23rd of October, 2013
I will be making the Colloquial Translation into a “Koine English” version. The reason the name “Koine” works is because that is really what “colloquial” means, but also because I have decided that all my sources are going to be from Koiné Greek. Yes, LXX for the Old Testament. I know how far I have gone in organising the software tools.
The source text for the Old Testament would be the Codex Alexandrianus, which was done under divine inspiration. There will also be small influence from the Masoretic text for things like locating the tetragrammaton, which I want to do funky, modern—even typographic—things with. Also, it will be useful for locating the scripturally-hot Messianic verses, as the divinely-inspired Codex Vaticanus bears witness against the Masoretic text.
The names would be updated from Greek (Iakob, Esias) to modern English (Jacob, Isaiah), much further than was done for the great LXX2012. Software has to help in this. It is just simply not useful anymore for amateur Bible scholars and sopherim to work like it is 1970. We, too, need a web-based thingy for assembling critical texts and translating. The programmers have thought of themselves.
If you have a project like LXX2012, there is no reason why the work of substituting from old English to modern English cannot be expanded and the set of scripts used turned into an app for executing incremental translations, arriving at NIV-grade modernity of language (especially where appropriate, such as in the New Testament) while retaining perfect synchrony with the book-level translation strategies. It seems that the age is upon us of citing Bible versions as “XNKJV2013-1.2.343-BETA”. I hope not.
Still, I hope to exploit symbols a lot like the Masoretes exploited their masorah. For example, here is a snip out of Psalms 132:
“I will not enter my house or go to my bed, I will allow no sleep to my eyes or slumber to my eyelids, till I find a place for God, a dwelling for the Mighty One of Jacob.”We heard † in Ephrathah, we came upon † in the fields of Yaar.
Note that it is still the 132nd psalm. The Koine English is keyed to the standard Protestant Bible as a compulsory minimum, with options for arbitrary deutero-canon being added by a user. It is, after all, fundamentally a digital edition of the Bible. The Web is already crawling with heretics, cults, and porn.
The masorah in my translation there is due to the inspired source texts—the LXX—having “mistakes” in those places in the original Greek. The modern scholar would say that this is due to sloppiness on the part of the original 72 scholar-prophets who did the Septuagint. Au contraire, there are no mistakes in the LXX, as witnessed by our source documents. There are only clues. Of course since “Christ is the telos of the Law and the Prophets” these clues are now dressed in their proper masorah, which is that † symbol.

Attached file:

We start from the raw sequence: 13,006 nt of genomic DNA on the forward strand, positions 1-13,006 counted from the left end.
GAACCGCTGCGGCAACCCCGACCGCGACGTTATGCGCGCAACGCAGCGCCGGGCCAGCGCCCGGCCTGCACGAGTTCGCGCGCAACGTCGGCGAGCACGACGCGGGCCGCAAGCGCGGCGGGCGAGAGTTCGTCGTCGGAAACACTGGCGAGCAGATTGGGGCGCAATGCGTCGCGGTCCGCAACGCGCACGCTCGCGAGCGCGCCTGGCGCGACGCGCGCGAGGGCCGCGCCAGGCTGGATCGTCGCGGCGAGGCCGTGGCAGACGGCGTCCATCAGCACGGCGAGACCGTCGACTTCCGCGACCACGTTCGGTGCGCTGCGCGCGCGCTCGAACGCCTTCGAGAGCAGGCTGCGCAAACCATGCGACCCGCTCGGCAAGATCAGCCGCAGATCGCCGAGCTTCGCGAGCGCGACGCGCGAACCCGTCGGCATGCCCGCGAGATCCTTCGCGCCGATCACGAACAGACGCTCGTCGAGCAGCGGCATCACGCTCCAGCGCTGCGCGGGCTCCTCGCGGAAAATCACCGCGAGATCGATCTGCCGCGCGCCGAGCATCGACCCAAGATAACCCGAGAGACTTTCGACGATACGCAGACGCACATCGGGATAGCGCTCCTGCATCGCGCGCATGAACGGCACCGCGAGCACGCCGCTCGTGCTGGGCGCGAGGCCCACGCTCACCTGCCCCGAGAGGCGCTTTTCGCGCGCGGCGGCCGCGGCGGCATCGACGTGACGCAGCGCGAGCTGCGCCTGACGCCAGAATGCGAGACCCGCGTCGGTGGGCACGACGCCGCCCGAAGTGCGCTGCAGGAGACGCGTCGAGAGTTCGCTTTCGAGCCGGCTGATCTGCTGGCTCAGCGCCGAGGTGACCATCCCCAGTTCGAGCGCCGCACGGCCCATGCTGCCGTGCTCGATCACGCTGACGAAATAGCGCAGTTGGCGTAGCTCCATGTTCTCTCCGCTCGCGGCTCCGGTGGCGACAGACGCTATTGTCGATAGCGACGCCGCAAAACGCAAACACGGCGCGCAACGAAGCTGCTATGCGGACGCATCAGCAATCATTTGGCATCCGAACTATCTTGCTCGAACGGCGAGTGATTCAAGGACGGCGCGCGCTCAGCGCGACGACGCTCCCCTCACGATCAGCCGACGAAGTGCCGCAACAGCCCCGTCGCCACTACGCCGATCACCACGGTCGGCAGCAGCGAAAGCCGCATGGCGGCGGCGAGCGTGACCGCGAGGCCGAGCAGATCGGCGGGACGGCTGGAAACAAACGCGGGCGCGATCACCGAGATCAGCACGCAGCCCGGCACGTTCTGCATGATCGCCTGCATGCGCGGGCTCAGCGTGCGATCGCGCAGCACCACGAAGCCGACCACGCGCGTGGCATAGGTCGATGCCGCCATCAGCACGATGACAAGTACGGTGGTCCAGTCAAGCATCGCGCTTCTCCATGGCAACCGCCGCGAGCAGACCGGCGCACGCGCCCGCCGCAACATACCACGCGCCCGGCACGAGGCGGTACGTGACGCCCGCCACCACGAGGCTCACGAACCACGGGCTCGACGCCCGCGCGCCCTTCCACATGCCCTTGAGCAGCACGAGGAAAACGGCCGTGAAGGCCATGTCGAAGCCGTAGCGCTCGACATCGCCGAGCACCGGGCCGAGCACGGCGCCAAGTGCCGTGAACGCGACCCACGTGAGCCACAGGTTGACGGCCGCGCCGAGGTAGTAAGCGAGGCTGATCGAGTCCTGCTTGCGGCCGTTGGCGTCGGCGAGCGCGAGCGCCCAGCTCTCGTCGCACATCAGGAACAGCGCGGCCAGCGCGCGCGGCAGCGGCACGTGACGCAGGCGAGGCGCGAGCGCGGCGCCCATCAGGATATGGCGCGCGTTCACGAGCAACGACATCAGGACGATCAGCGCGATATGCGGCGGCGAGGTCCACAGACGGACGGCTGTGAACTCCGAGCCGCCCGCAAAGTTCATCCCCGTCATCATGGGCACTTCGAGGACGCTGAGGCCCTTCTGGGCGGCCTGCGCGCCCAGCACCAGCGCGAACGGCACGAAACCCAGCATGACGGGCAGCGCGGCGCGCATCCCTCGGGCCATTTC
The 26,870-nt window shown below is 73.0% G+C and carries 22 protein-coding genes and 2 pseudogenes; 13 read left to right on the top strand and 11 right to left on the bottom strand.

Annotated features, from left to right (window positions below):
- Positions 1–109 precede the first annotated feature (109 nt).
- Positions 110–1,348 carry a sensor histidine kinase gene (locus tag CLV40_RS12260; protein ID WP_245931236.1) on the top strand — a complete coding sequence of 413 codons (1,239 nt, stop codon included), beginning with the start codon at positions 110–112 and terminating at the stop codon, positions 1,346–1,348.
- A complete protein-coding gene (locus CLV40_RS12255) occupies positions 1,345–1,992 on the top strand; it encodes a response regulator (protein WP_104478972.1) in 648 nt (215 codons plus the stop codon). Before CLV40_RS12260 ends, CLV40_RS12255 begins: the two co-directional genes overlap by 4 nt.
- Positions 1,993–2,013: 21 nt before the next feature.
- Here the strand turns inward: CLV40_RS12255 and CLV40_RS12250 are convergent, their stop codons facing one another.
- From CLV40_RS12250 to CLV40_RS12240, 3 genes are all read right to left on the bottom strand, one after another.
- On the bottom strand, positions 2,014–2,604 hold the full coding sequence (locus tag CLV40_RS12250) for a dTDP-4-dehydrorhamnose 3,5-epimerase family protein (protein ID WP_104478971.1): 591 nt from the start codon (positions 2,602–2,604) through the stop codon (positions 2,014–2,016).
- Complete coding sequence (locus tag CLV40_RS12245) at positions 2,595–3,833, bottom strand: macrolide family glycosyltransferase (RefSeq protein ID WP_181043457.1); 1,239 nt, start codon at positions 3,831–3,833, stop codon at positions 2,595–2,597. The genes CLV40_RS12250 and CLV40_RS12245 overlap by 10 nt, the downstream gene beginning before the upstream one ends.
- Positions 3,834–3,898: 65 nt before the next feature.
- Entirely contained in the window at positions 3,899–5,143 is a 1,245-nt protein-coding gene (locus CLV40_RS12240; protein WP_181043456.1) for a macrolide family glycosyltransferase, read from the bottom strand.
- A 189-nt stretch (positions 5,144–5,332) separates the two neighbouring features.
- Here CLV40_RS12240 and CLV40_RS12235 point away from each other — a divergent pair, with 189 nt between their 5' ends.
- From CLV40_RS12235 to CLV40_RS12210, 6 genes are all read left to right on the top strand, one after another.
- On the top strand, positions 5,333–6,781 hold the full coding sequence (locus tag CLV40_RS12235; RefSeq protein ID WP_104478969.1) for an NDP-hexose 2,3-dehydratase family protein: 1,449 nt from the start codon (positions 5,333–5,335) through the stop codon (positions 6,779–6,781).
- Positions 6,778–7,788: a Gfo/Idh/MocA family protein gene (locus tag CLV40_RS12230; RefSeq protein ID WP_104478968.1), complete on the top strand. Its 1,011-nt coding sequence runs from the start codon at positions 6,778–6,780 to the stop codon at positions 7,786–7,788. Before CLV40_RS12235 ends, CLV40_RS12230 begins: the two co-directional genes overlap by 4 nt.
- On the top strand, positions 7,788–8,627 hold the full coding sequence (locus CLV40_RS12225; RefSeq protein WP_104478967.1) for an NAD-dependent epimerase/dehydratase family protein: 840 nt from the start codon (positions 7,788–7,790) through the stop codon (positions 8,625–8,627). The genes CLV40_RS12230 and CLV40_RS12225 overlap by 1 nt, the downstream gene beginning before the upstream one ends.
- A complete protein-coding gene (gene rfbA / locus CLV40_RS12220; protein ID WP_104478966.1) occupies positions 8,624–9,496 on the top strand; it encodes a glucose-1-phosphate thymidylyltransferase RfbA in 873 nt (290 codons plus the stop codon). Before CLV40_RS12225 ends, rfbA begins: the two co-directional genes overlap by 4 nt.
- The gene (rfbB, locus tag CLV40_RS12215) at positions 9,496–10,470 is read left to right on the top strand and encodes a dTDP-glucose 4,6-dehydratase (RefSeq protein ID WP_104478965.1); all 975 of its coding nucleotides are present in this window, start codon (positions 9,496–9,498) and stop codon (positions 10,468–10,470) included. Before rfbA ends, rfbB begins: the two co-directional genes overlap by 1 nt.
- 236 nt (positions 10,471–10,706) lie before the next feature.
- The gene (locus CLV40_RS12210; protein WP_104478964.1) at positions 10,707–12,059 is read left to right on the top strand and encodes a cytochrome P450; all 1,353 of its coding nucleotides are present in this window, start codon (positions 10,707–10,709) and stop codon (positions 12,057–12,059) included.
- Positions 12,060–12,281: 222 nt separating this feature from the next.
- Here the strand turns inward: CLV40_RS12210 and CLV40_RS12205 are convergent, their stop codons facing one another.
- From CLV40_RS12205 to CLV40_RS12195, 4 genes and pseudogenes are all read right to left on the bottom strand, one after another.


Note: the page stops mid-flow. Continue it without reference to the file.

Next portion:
Similarly, a font that is suitable for use in a printed copy of the Koine English Version should have a typographic ligature for “God”, such that it is rendered distinctly, uniformly, beautifully, and legibly in every single case where it occurs. It would replace all the tetragrammata in the Masoretic. The other cases of “the Lord” and “God” as they occur in the KJV (but not “the LORD”, which is the tetragrammaton in the KJV) will be translated mostly as “the Lord”, following the lead of the Septuagint, which is of holy inspiration.
There would be other changes over time, varying in size and seriousness. For example, I would like all Since it would all be in a database, it would be possible to re-execute the steps of the translation, skipping and re-organising as the need may arise. (Therefore steps need not be reversible if the original is kept, as indeed it will be. They just need to be kept for reference.)
Now about the New Testament, of course, the question arises: Westcott-Hort, or the Textus Receptus? (The original placeholder name for this version was “LXX+(W-H)=66”, a formula I created to remind myself of the goal: 66 books as a mixture of LXX and Westcott-Hort. The goal has evolved somewhat.) In reality, neither.
Both Westcott-Hort and Textus Receptus were inspired. TR1894 shows us the collection of glosses that were inspired, while Westcott-Hort shows us the inspired form of the earliest documents. As in the case of the Vaticanus and the Alexandrinus, God wants two or three witnesses, both of them inspired. So in comes Westcott-Hort, and its critical tradition, and Textus Receptus, and its conservative (even “KJV-only” tradition). As a result, Westcott-Hort is the source, and therefore protects the soteriology of the source critical text (Protestant), while Textus Receptus watches over it to protect against Christological heresy (Catholic/Orthodox) and to protect endangered parts of the Gospels (the Pericope Adulteræ, for instance).
 Prof. Pietersma, who did the Psalms in the New English Translation of the Septuagint, respected these “mistakes” of the scholars. He marked them as “Antecedent unclear.” They are references to Jesus; which is why in my masorah, they have a † symbol in their place or incorporated in them, which will be the case with all such clues of Jesus as we manage to identify. Meanwhile “clue” is one of my preferred words to replace “parable” which nobody uses in colloquial, Koiné speech anymore.
 No doubt some will say it is impossible that Erasmus was inspired, or that TR1894 was inspired, or that Westcott-Hort, who were wicked men, were inspired. The only one who would qualify before God is Christ. The rest of us are equally worthless, and yet equally-loved. God inspired these documents, in spite of everything that is not God. From then until now, that the Koine English Version is inspired in all its steps is not due to men, that none may boast.